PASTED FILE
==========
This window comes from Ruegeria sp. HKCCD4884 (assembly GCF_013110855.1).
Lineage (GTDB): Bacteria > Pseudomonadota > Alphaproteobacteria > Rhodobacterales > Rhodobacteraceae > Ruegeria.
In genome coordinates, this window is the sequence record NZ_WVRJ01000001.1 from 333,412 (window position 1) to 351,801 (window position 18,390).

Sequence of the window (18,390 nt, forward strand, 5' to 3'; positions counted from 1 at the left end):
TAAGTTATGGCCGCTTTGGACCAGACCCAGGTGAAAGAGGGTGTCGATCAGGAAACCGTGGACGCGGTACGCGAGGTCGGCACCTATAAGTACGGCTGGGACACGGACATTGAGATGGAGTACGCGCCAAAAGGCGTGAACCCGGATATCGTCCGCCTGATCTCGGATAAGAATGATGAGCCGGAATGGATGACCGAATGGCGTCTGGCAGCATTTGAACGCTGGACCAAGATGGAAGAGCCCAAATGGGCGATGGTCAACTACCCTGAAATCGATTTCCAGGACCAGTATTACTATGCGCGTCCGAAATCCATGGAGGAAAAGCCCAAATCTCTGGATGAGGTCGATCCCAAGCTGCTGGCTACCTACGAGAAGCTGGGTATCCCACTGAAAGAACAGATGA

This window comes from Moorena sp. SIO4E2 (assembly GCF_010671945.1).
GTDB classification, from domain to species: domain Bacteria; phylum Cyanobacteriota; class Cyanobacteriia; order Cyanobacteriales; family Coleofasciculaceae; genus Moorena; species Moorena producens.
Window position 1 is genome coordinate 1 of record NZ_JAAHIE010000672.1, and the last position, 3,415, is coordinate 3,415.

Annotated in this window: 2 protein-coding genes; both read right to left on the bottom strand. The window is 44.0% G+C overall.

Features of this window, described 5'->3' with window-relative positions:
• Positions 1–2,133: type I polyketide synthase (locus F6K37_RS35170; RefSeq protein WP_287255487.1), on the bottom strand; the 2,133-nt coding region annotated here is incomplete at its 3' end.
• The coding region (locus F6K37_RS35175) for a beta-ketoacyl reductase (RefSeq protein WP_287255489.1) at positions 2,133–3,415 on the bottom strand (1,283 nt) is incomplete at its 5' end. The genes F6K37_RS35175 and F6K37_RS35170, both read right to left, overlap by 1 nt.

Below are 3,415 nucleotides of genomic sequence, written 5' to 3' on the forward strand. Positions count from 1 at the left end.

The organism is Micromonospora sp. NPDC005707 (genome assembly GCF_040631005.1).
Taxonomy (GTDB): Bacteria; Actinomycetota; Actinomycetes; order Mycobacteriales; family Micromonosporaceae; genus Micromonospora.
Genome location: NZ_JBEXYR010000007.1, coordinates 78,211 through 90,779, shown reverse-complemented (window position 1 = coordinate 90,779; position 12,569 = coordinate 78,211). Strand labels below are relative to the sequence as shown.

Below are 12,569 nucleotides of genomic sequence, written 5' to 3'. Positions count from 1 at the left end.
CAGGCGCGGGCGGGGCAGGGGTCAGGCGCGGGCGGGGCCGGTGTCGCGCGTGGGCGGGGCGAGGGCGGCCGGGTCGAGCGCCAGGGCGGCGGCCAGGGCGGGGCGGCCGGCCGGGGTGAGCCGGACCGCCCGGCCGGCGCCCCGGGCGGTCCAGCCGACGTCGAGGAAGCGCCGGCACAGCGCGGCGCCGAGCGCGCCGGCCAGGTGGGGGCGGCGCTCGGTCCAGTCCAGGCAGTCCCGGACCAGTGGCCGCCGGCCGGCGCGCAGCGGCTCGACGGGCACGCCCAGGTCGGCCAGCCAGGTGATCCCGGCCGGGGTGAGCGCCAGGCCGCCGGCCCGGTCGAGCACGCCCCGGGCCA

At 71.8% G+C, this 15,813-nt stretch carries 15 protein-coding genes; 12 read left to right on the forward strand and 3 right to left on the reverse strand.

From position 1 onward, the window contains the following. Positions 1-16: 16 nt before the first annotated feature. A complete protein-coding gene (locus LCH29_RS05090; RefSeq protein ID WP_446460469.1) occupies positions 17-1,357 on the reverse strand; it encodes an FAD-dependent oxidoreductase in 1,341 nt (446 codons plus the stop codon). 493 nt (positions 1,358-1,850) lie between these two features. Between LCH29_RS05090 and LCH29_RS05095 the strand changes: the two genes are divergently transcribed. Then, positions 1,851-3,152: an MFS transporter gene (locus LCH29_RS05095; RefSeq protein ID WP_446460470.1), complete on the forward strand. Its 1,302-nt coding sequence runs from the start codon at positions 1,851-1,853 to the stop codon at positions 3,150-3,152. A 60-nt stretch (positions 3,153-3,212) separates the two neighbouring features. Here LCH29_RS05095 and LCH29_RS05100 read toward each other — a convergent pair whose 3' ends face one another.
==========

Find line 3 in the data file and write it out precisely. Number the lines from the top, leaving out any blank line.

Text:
In genome coordinates, this window is the sequence record NZ_WVRJ01000001.1 from 333,412 (window position 1) to 351,801 (window position 18,390).